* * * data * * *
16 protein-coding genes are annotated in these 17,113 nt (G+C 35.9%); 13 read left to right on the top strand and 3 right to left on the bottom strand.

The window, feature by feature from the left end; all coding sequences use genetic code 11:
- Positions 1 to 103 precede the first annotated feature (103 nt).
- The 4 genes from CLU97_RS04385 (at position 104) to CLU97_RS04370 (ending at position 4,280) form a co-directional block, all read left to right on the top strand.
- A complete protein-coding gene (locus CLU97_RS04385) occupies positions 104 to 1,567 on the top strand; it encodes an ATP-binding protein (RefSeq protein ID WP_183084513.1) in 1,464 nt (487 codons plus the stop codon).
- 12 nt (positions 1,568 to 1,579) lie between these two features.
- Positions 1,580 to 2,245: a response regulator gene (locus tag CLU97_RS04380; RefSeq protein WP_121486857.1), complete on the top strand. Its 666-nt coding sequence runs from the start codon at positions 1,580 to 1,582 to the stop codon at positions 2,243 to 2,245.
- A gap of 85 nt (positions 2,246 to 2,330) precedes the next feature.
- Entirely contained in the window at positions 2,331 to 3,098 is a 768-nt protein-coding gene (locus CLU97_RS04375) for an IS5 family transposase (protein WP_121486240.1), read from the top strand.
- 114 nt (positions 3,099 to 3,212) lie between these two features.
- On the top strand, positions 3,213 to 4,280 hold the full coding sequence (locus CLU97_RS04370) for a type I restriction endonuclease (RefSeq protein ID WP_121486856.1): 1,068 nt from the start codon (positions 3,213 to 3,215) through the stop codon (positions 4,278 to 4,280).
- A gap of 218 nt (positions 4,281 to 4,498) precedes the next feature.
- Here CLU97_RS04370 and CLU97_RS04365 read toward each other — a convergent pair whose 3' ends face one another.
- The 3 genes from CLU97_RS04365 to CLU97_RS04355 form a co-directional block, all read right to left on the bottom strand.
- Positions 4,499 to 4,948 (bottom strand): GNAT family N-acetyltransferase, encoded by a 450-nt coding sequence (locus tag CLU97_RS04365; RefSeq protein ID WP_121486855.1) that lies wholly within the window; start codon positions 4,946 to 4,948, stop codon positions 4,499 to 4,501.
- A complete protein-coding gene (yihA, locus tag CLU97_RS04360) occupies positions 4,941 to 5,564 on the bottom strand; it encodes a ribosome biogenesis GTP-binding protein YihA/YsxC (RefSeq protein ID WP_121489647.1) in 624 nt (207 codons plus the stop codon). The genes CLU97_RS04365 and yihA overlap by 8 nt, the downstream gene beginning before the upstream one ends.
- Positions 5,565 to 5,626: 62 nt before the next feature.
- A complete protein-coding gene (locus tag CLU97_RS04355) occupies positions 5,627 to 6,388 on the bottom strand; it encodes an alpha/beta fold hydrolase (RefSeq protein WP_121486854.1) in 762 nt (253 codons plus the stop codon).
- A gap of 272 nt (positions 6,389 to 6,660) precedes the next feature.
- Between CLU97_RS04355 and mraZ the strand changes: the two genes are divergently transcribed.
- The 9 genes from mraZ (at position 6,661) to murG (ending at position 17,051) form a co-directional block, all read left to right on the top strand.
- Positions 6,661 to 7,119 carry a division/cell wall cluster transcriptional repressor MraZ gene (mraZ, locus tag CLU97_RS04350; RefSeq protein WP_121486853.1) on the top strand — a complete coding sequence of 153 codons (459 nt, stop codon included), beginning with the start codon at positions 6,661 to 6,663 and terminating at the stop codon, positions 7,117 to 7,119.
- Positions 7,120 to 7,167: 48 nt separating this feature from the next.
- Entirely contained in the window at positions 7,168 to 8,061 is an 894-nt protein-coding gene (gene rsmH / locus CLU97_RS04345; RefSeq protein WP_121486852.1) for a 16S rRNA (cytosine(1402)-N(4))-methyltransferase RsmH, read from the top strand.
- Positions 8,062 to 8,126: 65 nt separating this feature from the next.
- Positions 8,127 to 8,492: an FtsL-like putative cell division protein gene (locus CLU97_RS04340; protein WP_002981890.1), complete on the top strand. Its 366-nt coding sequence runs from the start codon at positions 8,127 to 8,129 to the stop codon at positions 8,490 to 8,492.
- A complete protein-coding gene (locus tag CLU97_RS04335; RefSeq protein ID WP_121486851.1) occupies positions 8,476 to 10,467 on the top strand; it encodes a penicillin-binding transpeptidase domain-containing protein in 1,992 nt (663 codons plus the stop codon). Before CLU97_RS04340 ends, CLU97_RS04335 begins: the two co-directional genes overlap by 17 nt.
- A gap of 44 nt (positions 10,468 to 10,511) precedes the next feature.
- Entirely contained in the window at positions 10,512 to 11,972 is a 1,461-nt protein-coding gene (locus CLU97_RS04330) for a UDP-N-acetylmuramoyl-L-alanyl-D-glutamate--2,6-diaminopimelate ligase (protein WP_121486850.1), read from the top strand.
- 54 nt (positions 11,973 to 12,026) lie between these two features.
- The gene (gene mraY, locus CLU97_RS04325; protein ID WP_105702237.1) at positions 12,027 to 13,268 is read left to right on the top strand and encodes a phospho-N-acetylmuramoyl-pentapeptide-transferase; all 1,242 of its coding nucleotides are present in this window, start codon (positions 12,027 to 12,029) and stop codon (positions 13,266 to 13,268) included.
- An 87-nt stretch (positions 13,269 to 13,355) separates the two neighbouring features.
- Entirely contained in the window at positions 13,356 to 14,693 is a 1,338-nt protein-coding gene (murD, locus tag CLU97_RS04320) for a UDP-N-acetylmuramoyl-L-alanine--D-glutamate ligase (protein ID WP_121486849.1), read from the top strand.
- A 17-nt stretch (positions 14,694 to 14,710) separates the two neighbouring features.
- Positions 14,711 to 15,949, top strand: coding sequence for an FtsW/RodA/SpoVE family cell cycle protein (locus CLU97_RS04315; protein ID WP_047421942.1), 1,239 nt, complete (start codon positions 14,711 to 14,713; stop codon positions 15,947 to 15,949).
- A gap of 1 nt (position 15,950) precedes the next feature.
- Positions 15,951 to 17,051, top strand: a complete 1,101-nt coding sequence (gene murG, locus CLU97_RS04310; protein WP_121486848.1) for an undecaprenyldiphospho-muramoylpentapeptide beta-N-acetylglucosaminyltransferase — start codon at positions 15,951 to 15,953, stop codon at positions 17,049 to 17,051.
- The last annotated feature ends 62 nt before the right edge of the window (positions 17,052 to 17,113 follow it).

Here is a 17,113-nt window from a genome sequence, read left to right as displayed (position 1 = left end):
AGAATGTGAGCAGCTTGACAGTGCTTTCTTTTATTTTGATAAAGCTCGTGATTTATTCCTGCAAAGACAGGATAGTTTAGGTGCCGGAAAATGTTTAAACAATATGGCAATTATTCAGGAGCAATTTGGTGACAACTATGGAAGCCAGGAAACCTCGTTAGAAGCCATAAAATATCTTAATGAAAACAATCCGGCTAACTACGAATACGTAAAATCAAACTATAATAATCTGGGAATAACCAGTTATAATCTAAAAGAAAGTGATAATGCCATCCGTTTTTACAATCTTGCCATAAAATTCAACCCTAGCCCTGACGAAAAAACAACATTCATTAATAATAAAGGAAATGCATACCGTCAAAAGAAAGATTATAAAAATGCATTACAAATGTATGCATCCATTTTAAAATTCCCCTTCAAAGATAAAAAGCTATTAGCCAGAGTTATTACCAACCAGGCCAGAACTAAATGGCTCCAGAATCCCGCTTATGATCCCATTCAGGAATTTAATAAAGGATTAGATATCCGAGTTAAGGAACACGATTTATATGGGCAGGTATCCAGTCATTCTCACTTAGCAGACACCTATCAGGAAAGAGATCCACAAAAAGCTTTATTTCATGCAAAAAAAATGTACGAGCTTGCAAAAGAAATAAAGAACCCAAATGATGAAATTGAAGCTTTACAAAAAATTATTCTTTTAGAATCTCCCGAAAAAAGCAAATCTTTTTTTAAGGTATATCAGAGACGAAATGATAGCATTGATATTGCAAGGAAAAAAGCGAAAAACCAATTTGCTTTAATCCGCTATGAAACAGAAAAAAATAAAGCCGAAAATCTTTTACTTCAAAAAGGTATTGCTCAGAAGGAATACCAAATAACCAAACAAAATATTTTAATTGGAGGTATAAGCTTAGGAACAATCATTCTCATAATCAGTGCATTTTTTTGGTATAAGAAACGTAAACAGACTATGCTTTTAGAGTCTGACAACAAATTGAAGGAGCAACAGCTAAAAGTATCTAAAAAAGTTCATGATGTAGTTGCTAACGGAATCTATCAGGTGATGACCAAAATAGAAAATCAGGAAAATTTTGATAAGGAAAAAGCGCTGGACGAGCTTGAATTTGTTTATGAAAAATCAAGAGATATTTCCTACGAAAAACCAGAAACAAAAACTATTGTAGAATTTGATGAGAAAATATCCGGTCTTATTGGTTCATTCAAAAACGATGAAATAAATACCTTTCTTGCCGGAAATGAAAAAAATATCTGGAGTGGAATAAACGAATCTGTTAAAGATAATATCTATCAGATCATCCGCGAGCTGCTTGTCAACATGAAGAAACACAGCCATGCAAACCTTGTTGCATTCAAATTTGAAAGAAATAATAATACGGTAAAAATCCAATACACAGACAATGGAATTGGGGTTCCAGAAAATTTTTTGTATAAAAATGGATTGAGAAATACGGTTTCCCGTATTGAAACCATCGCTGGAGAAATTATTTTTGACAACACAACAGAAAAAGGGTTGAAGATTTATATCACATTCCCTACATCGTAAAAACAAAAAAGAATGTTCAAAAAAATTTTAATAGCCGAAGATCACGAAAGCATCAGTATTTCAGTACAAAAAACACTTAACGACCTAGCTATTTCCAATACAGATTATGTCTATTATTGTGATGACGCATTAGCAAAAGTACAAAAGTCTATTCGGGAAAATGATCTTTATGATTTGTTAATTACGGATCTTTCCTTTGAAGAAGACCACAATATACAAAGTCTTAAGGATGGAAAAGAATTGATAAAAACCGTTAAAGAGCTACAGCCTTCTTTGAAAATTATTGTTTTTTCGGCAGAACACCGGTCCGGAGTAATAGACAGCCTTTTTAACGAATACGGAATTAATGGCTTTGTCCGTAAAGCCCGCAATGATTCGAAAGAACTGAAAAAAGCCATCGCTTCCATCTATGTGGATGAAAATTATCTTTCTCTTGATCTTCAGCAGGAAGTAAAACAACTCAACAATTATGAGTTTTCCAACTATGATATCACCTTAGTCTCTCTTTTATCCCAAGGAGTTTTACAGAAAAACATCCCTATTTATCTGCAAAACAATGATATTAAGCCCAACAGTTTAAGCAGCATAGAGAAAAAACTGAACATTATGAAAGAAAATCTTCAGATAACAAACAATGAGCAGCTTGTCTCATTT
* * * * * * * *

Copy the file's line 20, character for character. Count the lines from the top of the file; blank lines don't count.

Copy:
- Between CLU97_RS04355 and mraZ the strand changes: the two genes are divergently transcribed.